J.B. Lightfoot’s Unfinished Commentaries on Paul’s Letters

Joseph Barber Lightfoot
Joseph Barber Lightfoot

Bishop J.B. Lightfoot died before completing his commentaries on Romans, 1 Corinthians, Ephesians and 1 & 2 Thessalonians. His notes on these books were gathered together and published in this volume. My thanks to Book Aid for making a copy of this public domain title available for digitisation.

Joseph Barber Lightfoot [1828-1889], Notes on the Epistles of Paul from Unpublished Commentaries. London & New York: MacMillan & Co., 1895. Hbk. pp.336. [Click to visit the download page]

Table of Contents

  • Introductory Note
  1. The First Epistle to the Thessalonians
  2. The Second Epistle to the Thessalonians
  3. The First Epistle to the Corinthians
  4. The Epistle to the Romans
  5. The Epistle to the Ephesians
  • Indices

Introductory Note

The present work represents the fulfilment of the undertaking announced in the preface to ‘Biblical Essays’ a year and a half ago. As that volume consisted of introductory essays upon New Testament subjects, so this comprises such of Dr Lightfoot’s notes on the text as in the opinion of the Trustees of the Lightfoot Fund are sufficiently complete to justify publication. However, unlike ‘Biblical Essays,’ of which a considerable part had already been given to the world, this volume, as its title-page indicates, consists entirely of unpublished matter. It aims at reproducing, wherever possible, the courses of lectures delivered at Cambridge by Dr Lightfoot upon those Pauline Epistles which he did not live to edit in the form of complete commentaries. His method of trusting to his memory in framing sentences in the lecture room has been alluded to already in the preface to the previous volume…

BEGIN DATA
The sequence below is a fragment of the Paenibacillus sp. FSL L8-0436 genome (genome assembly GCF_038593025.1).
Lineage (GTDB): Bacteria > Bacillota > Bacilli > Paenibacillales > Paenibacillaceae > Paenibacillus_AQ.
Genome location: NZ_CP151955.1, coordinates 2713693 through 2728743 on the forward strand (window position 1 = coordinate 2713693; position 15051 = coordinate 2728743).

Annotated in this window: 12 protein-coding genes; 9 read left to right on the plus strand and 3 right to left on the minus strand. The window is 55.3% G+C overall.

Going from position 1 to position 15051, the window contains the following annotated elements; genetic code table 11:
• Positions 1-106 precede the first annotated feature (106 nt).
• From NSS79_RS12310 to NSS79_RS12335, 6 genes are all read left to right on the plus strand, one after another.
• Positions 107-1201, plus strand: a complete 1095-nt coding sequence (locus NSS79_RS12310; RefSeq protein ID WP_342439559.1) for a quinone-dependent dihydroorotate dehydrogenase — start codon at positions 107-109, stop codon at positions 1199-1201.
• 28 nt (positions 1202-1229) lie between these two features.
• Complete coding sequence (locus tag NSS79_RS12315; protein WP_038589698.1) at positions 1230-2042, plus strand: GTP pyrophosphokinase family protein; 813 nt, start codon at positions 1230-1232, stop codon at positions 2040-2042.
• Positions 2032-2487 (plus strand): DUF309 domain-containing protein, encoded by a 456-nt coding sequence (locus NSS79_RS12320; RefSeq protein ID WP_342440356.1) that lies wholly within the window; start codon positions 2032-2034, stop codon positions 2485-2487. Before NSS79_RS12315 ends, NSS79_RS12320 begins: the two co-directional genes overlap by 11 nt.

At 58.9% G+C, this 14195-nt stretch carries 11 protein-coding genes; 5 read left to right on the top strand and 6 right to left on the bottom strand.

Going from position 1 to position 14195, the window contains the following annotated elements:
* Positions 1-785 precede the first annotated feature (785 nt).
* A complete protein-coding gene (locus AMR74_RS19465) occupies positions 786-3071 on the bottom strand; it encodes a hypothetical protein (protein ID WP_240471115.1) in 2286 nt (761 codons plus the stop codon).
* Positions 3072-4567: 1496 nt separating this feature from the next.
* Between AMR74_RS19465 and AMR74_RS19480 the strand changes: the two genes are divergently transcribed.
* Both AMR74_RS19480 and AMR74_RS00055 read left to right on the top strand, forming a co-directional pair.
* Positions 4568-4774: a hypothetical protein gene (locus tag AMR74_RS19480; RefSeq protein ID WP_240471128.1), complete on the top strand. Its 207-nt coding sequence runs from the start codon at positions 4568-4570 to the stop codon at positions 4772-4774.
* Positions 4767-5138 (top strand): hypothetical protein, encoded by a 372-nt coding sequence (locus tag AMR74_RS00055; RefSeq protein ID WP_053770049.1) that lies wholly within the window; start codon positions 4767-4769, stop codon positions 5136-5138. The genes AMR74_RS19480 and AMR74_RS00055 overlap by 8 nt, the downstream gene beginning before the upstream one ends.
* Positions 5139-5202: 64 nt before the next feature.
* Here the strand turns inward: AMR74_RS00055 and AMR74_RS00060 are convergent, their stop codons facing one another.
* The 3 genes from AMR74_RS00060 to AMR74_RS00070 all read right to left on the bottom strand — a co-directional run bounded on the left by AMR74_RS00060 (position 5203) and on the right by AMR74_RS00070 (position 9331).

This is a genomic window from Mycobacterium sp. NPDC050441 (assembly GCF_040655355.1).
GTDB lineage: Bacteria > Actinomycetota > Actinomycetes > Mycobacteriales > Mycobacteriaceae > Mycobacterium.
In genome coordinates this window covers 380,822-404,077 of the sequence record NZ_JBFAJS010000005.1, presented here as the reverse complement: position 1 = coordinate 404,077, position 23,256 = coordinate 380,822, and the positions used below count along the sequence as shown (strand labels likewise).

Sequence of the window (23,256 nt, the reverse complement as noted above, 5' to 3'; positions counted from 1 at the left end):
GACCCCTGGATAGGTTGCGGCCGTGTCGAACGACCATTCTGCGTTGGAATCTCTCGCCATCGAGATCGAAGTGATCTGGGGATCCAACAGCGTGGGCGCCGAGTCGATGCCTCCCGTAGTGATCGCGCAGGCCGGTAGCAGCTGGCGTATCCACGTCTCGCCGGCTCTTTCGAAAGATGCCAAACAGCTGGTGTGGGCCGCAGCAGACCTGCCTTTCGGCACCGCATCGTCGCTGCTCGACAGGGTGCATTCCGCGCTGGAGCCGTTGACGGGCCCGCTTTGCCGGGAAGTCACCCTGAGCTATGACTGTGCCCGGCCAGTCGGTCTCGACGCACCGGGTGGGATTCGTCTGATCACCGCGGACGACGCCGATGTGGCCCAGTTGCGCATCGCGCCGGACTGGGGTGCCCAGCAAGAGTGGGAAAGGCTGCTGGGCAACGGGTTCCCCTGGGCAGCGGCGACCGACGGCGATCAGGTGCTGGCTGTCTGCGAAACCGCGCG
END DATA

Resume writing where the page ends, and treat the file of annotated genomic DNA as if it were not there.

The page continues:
page v.

Commentary on the First Book of Samuel by Frank Marshall

Hannah presenting Samuel to Eli, by Jan Victors, 1645.
Hannah presenting Samuel to Eli, by Jan Victors, 1645. Source: Wikipedia.

This is Frank Marshall’s Commentary on 1 Samuel – part of a series written for Schools and Colleges. My thanks to Book Aid for making a copy of this public domain title available for digitisation.

Frank Marshall [1848-1906], The First Book of Samuel, 17th edn., 1932. London: George Gill & Sons, Ltd., 1894. Hbk. pp.136. [Click to visit the download page